Washington, DC—(ENEWSPF)—April 10, 2014. U.S. Senator Ben Cardin (D-MD) has introduced a bill, S. 2235, the Democracy Restoration Act that would reduce recidivism rates by restoring voting rights to individuals after they have served their time and have been released from incarceration. Studies indicate that former prisoners who have voting rights restored are less likely to reoffend, and that disenfranchisement hinders their rehabilitation and reintegration into their community. Original cosponsors of S. 2235 include Senate Judiciary Committee Chairman Patrick Leahy (D-Vt.), and Senators Richard Durbin (D-Ill.), Sheldon Whitehouse (D-RI), Cory Booker (D-NJ), Tom Harkin (D-Iowa), and Bernie Sanders (I-Vt.). Companion legislation also was introduced today in the House of Representatives by Congressman John Conyers (D-Mich.), Ranking Member of the House Judiciary Committee.
An estimated 5.85 million citizens of the United States – about 1 in 40 adults in the United States – currently cannot vote as a result of a felony conviction. Of the estimated 5.85 million citizens barred from voting, only 25% are in prison. By contrast, 75% of the disenfranchised reside in their communities while on probation or parole or after having completed their sentences. Approximately 2.6 million citizens who have completed their sentences remain disenfranchised due to restrictive state laws.
“When prisoners are released, they are expected to obey the law, get a job, and pay taxes as they seek a fair shot at being rehabilitated and reintegrated into their community. Along with these responsibilities and obligations of citizenship should be the right to vote,” said Senator Ben Cardin. “The patchwork of state laws leads to an unfair disparity and unequal participation in Federal elections based solely on where an individual lives, in addition to the racial disparities inherent in our judicial system. Congress has a responsibility to remedy these problems and enact a nationwide standard for restoration of voting rights.”
In 35 States, convicted individuals may not vote while they are on parole. In 11 States, a conviction can result in lifetime disenfranchisement. Several States require prisoners to seek discretionary pardons from Governors, or action by the parole or pardon board, in order to regain their right to vote. Several States deny the right to vote to individuals convicted of certain misdemeanors. States are slowly moving or repeal or loosen many of these barriers to voting for ex-prisoners.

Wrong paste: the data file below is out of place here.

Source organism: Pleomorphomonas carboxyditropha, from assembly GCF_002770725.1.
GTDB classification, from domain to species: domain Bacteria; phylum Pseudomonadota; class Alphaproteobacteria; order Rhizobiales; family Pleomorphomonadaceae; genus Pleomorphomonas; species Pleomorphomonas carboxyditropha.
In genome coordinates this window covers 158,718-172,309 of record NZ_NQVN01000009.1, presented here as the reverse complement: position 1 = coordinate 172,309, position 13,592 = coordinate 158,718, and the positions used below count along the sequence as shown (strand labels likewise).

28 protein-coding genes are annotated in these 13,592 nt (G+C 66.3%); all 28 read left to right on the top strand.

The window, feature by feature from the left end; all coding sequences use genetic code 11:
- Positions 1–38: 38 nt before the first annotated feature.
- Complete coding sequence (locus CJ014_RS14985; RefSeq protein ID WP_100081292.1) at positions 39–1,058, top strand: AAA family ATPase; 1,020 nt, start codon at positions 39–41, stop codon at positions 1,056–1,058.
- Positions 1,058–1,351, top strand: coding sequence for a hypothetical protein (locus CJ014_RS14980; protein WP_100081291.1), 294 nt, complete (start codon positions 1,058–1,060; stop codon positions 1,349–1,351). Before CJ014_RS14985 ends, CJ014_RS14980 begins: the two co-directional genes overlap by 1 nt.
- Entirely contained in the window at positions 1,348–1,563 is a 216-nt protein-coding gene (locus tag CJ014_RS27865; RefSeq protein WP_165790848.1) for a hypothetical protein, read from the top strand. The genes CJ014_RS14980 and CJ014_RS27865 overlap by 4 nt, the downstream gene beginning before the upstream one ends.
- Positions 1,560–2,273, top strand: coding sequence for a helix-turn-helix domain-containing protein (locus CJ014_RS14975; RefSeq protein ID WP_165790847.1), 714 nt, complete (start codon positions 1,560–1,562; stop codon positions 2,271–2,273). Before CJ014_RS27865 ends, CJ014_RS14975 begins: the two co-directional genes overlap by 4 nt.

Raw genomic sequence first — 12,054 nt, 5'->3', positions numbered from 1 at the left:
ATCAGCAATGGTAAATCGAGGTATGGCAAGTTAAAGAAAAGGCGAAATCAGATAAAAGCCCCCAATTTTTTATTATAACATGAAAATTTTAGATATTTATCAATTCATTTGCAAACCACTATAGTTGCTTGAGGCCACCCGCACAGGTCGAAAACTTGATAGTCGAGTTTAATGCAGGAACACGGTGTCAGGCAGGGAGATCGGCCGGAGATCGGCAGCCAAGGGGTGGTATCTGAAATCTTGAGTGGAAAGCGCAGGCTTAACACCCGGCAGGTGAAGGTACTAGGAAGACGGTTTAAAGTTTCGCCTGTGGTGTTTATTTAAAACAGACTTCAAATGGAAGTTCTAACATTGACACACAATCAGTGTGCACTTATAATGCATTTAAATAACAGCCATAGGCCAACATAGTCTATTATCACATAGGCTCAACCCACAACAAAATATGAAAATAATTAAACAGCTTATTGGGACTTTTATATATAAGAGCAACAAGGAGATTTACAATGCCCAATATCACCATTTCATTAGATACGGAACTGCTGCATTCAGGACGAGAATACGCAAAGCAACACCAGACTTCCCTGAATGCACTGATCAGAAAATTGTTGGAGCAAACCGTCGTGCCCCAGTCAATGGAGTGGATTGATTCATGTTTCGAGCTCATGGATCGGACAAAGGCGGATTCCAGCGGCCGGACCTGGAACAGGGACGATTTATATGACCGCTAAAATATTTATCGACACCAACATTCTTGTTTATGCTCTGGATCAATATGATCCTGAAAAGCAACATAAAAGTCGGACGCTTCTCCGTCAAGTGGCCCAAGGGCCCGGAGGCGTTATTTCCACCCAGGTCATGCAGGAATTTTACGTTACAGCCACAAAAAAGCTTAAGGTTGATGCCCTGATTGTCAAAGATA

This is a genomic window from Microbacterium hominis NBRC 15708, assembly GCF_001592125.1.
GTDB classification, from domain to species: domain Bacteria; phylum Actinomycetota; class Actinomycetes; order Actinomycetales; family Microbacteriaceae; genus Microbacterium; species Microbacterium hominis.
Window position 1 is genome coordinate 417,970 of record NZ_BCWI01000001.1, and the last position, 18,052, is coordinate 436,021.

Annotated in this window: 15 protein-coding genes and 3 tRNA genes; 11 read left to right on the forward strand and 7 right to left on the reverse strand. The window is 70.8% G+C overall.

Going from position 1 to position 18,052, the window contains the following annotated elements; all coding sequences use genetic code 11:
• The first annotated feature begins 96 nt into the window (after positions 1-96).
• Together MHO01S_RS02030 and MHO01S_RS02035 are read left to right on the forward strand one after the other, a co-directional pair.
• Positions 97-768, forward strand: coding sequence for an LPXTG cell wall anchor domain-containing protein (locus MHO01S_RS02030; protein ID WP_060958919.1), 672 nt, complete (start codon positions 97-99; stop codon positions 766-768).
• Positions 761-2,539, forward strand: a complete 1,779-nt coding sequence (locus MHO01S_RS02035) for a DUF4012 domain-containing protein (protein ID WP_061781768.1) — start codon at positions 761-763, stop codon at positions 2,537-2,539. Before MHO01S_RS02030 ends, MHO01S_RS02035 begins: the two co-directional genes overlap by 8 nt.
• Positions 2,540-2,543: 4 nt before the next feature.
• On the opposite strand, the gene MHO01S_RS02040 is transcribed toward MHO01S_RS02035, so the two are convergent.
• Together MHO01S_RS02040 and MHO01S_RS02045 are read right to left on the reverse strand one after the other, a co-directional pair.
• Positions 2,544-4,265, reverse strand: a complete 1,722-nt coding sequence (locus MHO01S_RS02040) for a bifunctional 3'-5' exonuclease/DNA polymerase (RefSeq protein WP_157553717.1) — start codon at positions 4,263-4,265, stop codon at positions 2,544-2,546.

“The right to vote is foundational to our democracy and to our values as a nation. Included in our basic democratic ideals is the notion that all citizens, including those who have served sentences and been released from prison, are afforded the opportunity to reintegrate into our communities. I am proud that my state of Vermont protects the rights of its citizens, and we as a nation should follow this example,” said Senator Leahy.
“The right to vote is one of the most important privileges and responsibilities we have as American citizens. We should focus our efforts on expanding participation in our democracy, and not disenfranchising those Americans who have already paid their debt to society and are on the road to rehabilitation,” Senator Durbin said.
“This is a civil rights issue, and fundamentally, about fairness, but not only that: Once offenders have paid their debt to society, it’s important to work quickly to reintegrate them into their communities to help prevent recidivism,” Senator Booker said. “Restoring one of our most sacred American rights is a critical first step.”
“Voting is the most fundamental right in our democracy, and the idea that people who have made past mistakes and paid the price for those mistakes should not be able to exercise that right is simply unacceptable. The Democracy Restoration Act would help correct this injustice and restore voting rights for millions of people,” said Senator Tom Harkin.
State disenfranchisement laws have a disproportionate impact on racial and ethnic minorities. Eight percent of the African-American population, or 2 million African-Americans, are disenfranchised, compared to less than 2 percent of non-African-Americans. Currently, 1 of every 13 African-Americans is rendered unable to vote because of felony disenfranchisement– a rate four times greater than non-African Americans. In three states, more than one in five African Americans is unable to vote because of prior convictions (Florida-23 percent; Kentucky-22 percent; Virginia-20 percent). Latino citizens and Native Americans are also disproportionately disenfranchised based on their representation in the criminal justice system. In four states, Latinos were disenfranchised by a rate of more than 25 percent (California- 37 percent; New York-34 percent; Texas-30 percent; Arizona-27 percent).
The Democracy Restoration Act has been endorsed by a large coalition of public interest organizations, including: civil rights and reform organizations; religious and faith-based organizations; and law enforcement and criminal justice organizations. In particular, the Brennan Center for Justice, the ACLU, the Leadership Conference on Civil and Human Rights, the NAACP, and Blacks in Law Enforcement of America have played a leadership role advancing this legislation. Most recently, in a February 2014 speech, U.S. Attorney General Eric Holder called on elected officials to reexamine disenfranchisement statutes and enact reforms to restore voting rights.
S. 2235, the Democracy Restoration Act, follows the precedent of the Second Chance Act, signed into law by President George W. Bush in 2008, as a measure to reduce recidivism rates, strengthen the quality of life in our communities and make them safer, and reduce the burden on taxpayers.